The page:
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International Peace Garden selects design for new monument

INTERNATIONAL PEACE GARDEN - The International Peace Garden's iconic 120-foot tower has symbolized peace between the United States and Canada since the 1980s, but soon a new monument will be the centerpiece of the garden.A new concept, titled Int...

This rendering of "Interwoven" by GPP Architecture was announced as the winning submission Monday, Aug. 8, 2016, in the International Peace Garden's competition to replace the Peace Tower, which will be removed this winter. Rendering provided by the International Peace Garden.
This rendering of "Interwoven" by GPP Architecture was announced as the winning submission Monday, Aug. 8, 2016, in the International Peace Garden's competition to replace the Peace Tower, which will be removed this winter. Rendering provided by the International Peace Garden.
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INTERNATIONAL PEACE GARDEN - The International Peace Garden's iconic 120-foot tower has symbolized peace between the United States and Canada since the 1980s, but soon a new monument will be the centerpiece of the garden.

A new concept, titled Interwoven, was chosen from six entries to replace the iconic tower, which is slated for demolition this winter. GPP Architecture of Winnipeg submitted the winning design.

The new monument was chosen by a jury that included architects and landscape architects from both North Dakota and Manitoba, as well as International Peace Garden board members from both sides of the border.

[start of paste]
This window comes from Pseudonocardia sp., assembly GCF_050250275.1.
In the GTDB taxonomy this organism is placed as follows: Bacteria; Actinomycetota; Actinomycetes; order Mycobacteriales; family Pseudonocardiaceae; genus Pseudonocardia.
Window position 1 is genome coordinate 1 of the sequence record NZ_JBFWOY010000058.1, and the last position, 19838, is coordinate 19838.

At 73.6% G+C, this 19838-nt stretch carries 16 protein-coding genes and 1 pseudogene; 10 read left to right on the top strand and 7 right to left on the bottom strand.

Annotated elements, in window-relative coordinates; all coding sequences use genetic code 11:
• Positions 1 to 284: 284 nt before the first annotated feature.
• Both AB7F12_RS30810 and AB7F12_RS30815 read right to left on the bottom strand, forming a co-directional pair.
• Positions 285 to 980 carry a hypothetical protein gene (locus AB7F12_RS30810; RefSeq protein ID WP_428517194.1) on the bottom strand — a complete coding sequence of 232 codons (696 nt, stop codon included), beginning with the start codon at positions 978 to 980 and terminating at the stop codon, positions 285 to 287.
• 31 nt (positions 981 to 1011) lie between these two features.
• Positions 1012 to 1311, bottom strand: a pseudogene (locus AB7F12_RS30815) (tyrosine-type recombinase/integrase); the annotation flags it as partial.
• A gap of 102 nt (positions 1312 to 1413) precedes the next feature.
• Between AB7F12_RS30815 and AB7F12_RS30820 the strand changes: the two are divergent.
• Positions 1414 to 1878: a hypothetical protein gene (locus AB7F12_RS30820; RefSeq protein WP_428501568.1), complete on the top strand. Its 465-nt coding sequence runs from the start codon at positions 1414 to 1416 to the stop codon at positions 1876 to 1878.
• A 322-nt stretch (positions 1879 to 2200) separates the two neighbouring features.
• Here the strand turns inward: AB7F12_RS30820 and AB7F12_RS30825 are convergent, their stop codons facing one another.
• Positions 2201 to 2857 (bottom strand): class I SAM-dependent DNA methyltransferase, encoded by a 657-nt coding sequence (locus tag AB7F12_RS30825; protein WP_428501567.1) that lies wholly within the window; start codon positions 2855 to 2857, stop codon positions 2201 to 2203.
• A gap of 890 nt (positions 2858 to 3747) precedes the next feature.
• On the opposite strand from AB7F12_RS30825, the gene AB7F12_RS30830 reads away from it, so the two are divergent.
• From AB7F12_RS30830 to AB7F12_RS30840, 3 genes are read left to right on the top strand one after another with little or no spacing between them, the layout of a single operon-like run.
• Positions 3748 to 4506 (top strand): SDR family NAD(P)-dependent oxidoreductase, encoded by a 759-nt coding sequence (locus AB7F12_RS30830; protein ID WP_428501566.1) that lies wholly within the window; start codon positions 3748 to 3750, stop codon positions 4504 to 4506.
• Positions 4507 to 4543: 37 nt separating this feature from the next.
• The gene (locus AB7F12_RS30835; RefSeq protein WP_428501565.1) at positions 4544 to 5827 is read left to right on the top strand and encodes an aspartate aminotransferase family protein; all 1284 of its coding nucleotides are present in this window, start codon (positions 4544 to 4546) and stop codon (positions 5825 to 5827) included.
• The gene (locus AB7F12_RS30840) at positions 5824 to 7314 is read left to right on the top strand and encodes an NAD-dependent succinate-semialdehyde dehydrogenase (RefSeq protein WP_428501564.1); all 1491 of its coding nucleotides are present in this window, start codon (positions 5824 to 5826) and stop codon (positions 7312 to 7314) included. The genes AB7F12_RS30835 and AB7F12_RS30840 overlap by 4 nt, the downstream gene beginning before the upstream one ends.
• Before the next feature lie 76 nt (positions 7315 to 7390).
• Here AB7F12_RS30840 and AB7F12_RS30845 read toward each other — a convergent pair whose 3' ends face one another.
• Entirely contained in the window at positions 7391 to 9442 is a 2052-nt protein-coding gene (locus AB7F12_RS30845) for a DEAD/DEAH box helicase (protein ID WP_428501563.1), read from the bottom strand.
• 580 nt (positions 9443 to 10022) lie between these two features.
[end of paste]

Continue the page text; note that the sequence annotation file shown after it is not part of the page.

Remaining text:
This design was chosen because it was "creatively conceived, inspirational, and has the greatest potential, among the entries, to provide a fitting new icon for the garden," according to a news release.

The new design will replace the Peace Towers, which are slated for demolition this winter. The four towers making up the 120-foot monument - two each on the Canadian and U.S. sides of the border - were completed in the early 1980s to mark the 50th anniversary of the garden's dedicated in 1932.

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The towers have connected Manitoba and North Dakota for more than 30 years, but erosion has worn on the concrete monument so much that is has begun to fall apart. Deemed unsafe to the public due to falling debris, the towers have been fenced off, and demolition is slated for this winter.

The International Peace Garden, which attracts about 50,000 to 100,000 visitors each year, covers about 2,300 acres in the U.S. and Canada. The garden is located about 45 miles north of Rugby, N.D.

A construction date for the new monument has not yet been set.

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